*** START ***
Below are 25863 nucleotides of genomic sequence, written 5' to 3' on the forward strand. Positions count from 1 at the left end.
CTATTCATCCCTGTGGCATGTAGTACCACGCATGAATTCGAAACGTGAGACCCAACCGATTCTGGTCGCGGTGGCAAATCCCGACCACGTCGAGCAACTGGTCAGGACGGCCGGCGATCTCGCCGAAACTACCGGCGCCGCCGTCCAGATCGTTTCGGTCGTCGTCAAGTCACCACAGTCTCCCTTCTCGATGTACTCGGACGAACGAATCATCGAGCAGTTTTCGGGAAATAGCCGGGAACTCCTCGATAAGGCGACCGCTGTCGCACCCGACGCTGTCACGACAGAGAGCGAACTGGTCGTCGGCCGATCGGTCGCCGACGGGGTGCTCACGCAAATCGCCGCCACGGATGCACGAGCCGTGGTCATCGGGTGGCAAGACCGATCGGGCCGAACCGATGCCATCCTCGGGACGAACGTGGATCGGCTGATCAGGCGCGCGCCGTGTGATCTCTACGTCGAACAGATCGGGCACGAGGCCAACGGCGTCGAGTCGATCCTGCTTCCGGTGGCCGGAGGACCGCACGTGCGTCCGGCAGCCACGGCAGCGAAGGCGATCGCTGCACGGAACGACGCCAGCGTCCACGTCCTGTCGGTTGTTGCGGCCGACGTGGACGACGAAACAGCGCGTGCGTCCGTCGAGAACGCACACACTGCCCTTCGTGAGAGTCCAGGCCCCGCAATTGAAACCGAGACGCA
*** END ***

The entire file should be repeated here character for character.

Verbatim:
Below are 25863 nucleotides of genomic sequence, written 5' to 3' on the forward strand. Positions count from 1 at the left end.
CTATTCATCCCTGTGGCATGTAGTACCACGCATGAATTCGAAACGTGAGACCCAACCGATTCTGGTCGCGGTGGCAAATCCCGACCACGTCGAGCAACTGGTCAGGACGGCCGGCGATCTCGCCGAAACTACCGGCGCCGCCGTCCAGATCGTTTCGGTCGTCGTCAAGTCACCACAGTCTCCCTTCTCGATGTACTCGGACGAACGAATCATCGAGCAGTTTTCGGGAAATAGCCGGGAACTCCTCGATAAGGCGACCGCTGTCGCACCCGACGCTGTCACGACAGAGAGCGAACTGGTCGTCGGCCGATCGGTCGCCGACGGGGTGCTCACGCAAATCGCCGCCACGGATGCACGAGCCGTGGTCATCGGGTGGCAAGACCGATCGGGCCGAACCGATGCCATCCTCGGGACGAACGTGGATCGGCTGATCAGGCGCGCGCCGTGTGATCTCTACGTCGAACAGATCGGGCACGAGGCCAACGGCGTCGAGTCGATCCTGCTTCCGGTGGCCGGAGGACCGCACGTGCGTCCGGCAGCCACGGCAGCGAAGGCGATCGCTGCACGGAACGACGCCAGCGTCCACGTCCTGTCGGTTGTTGCGGCCGACGTGGACGACGAAACAGCGCGTGCGTCCGTCGAGAACGCACACACTGCCCTTCGTGAGAGTCCAGGCCCCGCAATTGAAACCGAGACGCA